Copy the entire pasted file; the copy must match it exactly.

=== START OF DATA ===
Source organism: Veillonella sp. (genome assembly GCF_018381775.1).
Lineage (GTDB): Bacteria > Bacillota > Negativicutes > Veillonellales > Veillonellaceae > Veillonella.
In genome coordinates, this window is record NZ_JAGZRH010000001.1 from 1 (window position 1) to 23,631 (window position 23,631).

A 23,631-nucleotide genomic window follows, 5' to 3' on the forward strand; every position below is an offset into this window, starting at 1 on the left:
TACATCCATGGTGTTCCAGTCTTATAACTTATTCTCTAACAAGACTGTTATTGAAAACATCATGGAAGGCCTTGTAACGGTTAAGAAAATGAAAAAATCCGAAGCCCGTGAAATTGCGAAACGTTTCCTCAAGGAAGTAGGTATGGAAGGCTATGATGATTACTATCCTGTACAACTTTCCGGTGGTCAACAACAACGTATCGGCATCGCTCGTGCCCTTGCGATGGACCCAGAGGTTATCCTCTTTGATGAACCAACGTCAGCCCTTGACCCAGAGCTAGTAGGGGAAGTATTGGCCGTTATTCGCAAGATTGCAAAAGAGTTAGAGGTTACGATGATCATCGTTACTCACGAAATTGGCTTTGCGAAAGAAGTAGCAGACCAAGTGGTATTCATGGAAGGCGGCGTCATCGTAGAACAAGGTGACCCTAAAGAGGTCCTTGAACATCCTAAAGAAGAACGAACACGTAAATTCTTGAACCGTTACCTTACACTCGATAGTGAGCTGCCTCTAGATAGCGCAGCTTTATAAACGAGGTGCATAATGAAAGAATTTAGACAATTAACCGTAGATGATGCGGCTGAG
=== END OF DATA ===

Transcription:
Source organism: Veillonella sp. (genome assembly GCF_018381775.1).
Lineage (GTDB): Bacteria > Bacillota > Negativicutes > Veillonellales > Veillonellaceae > Veillonella.
In genome coordinates, this window is record NZ_JAGZRH010000001.1 from 1 (window position 1) to 23,631 (window position 23,631).

A 23,631-nucleotide genomic window follows, 5' to 3' on the forward strand; every position below is an offset into this window, starting at 1 on the left:
TACATCCATGGTGTTCCAGTCTTATAACTTATTCTCTAACAAGACTGTTATTGAAAACATCATGGAAGGCCTTGTAACGGTTAAGAAAATGAAAAAATCCGAAGCCCGTGAAATTGCGAAACGTTTCCTCAAGGAAGTAGGTATGGAAGGCTATGATGATTACTATCCTGTACAACTTTCCGGTGGTCAACAACAACGTATCGGCATCGCTCGTGCCCTTGCGATGGACCCAGAGGTTATCCTCTTTGATGAACCAACGTCAGCCCTTGACCCAGAGCTAGTAGGGGAAGTATTGGCCGTTATTCGCAAGATTGCAAAAGAGTTAGAGGTTACGATGATCATCGTTACTCACGAAATTGGCTTTGCGAAAGAAGTAGCAGACCAAGTGGTATTCATGGAAGGCGGCGTCATCGTAGAACAAGGTGACCCTAAAGAGGTCCTTGAACATCCTAAAGAAGAACGAACACGTAAATTCTTGAACCGTTACCTTACACTCGATAGTGAGCTGCCTCTAGATAGCGCAGCTTTATAAACGAGGTGCATAATGAAAGAATTTAGACAATTAACCGTAGATGATGCGGCTGAG